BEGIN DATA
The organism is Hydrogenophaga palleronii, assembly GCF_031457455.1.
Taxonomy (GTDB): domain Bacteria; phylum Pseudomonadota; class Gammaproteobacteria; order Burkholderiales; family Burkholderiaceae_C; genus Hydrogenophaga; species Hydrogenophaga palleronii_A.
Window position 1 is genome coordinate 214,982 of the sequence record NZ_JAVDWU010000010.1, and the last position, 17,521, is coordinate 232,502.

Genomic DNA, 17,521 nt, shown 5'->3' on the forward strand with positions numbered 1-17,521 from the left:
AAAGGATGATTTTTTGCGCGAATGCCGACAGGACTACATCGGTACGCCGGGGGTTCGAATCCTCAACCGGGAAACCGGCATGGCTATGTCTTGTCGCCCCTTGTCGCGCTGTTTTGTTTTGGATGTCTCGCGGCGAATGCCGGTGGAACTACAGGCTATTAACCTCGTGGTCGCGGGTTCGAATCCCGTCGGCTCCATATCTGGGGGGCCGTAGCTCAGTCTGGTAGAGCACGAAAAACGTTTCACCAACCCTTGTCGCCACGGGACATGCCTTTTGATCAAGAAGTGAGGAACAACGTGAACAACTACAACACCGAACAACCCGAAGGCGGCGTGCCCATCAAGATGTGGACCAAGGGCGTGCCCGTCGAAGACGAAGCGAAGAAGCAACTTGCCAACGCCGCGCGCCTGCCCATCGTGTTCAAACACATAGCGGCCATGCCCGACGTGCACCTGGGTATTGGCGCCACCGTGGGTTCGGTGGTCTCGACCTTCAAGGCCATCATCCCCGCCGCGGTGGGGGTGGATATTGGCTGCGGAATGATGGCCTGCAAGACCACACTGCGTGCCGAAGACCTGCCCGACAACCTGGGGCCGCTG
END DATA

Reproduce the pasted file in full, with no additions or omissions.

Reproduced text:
The organism is Hydrogenophaga palleronii, assembly GCF_031457455.1.
Taxonomy (GTDB): domain Bacteria; phylum Pseudomonadota; class Gammaproteobacteria; order Burkholderiales; family Burkholderiaceae_C; genus Hydrogenophaga; species Hydrogenophaga palleronii_A.
Window position 1 is genome coordinate 214,982 of the sequence record NZ_JAVDWU010000010.1, and the last position, 17,521, is coordinate 232,502.

Genomic DNA, 17,521 nt, shown 5'->3' on the forward strand with positions numbered 1-17,521 from the left:
AAAGGATGATTTTTTGCGCGAATGCCGACAGGACTACATCGGTACGCCGGGGGTTCGAATCCTCAACCGGGAAACCGGCATGGCTATGTCTTGTCGCCCCTTGTCGCGCTGTTTTGTTTTGGATGTCTCGCGGCGAATGCCGGTGGAACTACAGGCTATTAACCTCGTGGTCGCGGGTTCGAATCCCGTCGGCTCCATATCTGGGGGGCCGTAGCTCAGTCTGGTAGAGCACGAAAAACGTTTCACCAACCCTTGTCGCCACGGGACATGCCTTTTGATCAAGAAGTGAGGAACAACGTGAACAACTACAACACCGAACAACCCGAAGGCGGCGTGCCCATCAAGATGTGGACCAAGGGCGTGCCCGTCGAAGACGAAGCGAAGAAGCAACTTGCCAACGCCGCGCGCCTGCCCATCGTGTTCAAACACATAGCGGCCATGCCCGACGTGCACCTGGGTATTGGCGCCACCGTGGGTTCGGTGGTCTCGACCTTCAAGGCCATCATCCCCGCCGCGGTGGGGGTGGATATTGGCTGCGGAATGATGGCCTGCAAGACCACACTGCGTGCCGAAGACCTGCCCGACAACCTGGGGCCGCTG